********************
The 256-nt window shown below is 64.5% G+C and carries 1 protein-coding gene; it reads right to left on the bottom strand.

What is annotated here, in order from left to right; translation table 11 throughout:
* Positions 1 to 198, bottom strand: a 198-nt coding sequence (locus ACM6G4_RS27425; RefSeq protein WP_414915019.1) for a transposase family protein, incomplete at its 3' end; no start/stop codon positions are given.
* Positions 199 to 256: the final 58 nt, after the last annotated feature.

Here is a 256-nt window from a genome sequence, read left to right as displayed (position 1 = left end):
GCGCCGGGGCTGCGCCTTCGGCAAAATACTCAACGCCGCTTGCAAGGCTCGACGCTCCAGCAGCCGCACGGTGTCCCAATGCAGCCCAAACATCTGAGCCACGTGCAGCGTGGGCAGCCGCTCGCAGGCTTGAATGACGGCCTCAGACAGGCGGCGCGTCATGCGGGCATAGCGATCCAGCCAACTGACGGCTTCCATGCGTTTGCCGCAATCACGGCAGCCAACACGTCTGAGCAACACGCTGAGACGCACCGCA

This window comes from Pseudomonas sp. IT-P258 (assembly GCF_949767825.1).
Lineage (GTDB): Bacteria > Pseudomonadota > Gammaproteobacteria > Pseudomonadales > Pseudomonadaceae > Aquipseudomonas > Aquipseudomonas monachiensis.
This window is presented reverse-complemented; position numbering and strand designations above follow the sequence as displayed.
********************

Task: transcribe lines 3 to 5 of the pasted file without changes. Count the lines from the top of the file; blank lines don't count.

* Positions 1 to 198, bottom strand: a 198-nt coding sequence (locus ACM6G4_RS27425; RefSeq protein WP_414915019.1) for a transposase family protein, incomplete at its 3' end; no start/stop codon positions are given.
* Positions 199 to 256: the final 58 nt, after the last annotated feature.

Here is a 256-nt window from a genome sequence, read left to right as displayed (position 1 = left end):